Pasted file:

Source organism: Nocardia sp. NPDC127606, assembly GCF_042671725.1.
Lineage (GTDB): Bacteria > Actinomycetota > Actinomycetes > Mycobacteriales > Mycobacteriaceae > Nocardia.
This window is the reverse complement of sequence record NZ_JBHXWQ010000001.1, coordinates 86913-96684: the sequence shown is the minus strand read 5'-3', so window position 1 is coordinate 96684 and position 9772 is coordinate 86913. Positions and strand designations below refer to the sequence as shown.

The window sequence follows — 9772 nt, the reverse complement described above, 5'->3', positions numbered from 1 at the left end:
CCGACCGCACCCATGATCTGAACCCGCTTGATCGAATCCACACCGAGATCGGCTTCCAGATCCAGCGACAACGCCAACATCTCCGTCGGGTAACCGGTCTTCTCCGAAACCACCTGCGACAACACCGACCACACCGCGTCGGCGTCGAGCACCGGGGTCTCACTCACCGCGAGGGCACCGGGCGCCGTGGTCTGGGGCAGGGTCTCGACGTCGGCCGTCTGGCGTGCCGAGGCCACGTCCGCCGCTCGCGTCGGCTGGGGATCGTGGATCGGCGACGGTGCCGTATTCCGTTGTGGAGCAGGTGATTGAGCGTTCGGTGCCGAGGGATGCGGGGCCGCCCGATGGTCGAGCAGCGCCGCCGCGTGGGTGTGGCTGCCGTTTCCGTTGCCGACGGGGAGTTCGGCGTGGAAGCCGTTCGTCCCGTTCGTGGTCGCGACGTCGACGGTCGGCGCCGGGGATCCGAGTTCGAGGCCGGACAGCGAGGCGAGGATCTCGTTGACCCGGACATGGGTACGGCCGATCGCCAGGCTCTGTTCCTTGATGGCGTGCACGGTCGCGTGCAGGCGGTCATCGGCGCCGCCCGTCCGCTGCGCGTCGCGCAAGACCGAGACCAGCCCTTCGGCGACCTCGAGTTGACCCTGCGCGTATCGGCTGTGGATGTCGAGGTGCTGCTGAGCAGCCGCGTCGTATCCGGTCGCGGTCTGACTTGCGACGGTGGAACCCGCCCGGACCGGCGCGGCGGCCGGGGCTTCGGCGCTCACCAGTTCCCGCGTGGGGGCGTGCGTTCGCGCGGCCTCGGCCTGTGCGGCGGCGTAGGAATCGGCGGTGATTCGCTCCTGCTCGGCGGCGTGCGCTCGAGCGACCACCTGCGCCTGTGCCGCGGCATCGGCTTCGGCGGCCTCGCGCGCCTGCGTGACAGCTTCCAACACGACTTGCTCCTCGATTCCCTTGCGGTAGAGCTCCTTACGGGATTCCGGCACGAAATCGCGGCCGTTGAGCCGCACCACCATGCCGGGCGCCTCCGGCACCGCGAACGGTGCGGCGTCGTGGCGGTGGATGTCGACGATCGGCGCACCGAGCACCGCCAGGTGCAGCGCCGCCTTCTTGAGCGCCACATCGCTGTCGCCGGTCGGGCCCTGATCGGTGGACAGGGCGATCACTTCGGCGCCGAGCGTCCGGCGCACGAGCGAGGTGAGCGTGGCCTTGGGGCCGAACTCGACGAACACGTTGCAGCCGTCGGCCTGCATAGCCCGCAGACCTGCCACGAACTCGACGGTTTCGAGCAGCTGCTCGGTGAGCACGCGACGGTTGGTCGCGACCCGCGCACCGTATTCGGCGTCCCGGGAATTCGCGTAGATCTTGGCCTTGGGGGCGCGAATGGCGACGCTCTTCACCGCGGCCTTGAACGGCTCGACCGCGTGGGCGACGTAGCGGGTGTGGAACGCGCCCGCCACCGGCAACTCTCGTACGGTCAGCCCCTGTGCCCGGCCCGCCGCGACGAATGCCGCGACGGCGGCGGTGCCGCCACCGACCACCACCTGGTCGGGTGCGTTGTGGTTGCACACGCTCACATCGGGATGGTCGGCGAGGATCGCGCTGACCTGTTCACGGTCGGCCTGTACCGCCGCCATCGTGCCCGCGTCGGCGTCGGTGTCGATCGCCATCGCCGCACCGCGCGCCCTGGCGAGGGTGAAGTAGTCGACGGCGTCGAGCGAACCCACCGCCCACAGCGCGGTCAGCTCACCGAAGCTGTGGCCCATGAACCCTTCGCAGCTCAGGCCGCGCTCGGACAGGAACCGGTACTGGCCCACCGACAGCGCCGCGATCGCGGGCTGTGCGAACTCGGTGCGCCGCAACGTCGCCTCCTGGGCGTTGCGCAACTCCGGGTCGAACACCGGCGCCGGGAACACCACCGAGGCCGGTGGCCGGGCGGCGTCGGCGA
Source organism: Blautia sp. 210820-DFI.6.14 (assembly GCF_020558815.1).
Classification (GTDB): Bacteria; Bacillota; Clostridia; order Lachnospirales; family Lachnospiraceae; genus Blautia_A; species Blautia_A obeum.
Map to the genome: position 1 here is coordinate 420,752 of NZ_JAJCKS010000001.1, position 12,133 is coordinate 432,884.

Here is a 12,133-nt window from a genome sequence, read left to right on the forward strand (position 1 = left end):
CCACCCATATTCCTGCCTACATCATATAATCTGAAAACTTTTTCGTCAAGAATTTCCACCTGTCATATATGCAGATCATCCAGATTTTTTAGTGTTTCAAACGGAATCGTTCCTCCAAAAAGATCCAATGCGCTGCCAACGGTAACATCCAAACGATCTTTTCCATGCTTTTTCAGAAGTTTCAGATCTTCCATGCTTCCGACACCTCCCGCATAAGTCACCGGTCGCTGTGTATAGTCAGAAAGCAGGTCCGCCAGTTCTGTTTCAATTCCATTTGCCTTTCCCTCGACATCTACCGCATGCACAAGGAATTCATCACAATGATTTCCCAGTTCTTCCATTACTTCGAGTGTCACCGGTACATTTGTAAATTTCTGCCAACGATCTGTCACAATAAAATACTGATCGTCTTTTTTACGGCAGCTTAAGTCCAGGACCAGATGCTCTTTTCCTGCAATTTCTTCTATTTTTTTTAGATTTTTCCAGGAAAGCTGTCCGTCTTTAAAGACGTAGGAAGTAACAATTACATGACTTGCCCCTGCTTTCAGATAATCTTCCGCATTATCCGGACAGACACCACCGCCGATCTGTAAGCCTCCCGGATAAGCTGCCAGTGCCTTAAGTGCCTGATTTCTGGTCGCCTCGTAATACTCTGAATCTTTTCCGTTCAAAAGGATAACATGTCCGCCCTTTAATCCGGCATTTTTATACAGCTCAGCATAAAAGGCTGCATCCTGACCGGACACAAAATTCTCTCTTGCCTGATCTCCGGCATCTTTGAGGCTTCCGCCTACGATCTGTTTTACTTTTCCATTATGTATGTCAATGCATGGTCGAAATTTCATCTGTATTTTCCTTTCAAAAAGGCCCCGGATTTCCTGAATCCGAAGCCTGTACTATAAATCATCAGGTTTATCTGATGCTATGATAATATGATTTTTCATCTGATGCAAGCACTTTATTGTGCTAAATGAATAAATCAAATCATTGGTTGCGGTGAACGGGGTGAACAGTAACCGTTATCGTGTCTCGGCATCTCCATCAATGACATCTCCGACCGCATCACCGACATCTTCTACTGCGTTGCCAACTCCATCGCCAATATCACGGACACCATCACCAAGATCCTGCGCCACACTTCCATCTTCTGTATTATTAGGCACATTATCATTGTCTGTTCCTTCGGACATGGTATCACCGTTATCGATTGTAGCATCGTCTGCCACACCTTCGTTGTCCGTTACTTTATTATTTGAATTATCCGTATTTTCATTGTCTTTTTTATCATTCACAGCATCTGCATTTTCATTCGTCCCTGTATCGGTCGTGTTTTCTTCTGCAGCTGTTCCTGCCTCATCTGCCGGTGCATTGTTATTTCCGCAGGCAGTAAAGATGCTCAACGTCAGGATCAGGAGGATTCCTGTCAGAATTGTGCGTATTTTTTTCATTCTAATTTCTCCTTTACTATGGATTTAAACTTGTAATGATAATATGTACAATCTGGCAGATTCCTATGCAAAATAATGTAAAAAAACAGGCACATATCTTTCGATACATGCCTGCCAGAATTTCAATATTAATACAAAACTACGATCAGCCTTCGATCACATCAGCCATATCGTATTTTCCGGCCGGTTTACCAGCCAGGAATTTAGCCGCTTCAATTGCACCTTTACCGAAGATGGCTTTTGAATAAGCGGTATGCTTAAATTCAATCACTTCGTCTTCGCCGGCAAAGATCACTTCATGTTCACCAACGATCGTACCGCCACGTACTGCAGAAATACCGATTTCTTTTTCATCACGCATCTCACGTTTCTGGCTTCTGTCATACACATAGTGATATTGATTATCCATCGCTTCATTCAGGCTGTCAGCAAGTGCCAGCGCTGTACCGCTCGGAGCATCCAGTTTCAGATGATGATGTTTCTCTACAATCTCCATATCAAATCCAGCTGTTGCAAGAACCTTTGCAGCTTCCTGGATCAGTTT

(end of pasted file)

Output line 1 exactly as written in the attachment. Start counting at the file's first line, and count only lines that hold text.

Source organism: Nocardia sp. NPDC127606, assembly GCF_042671725.1.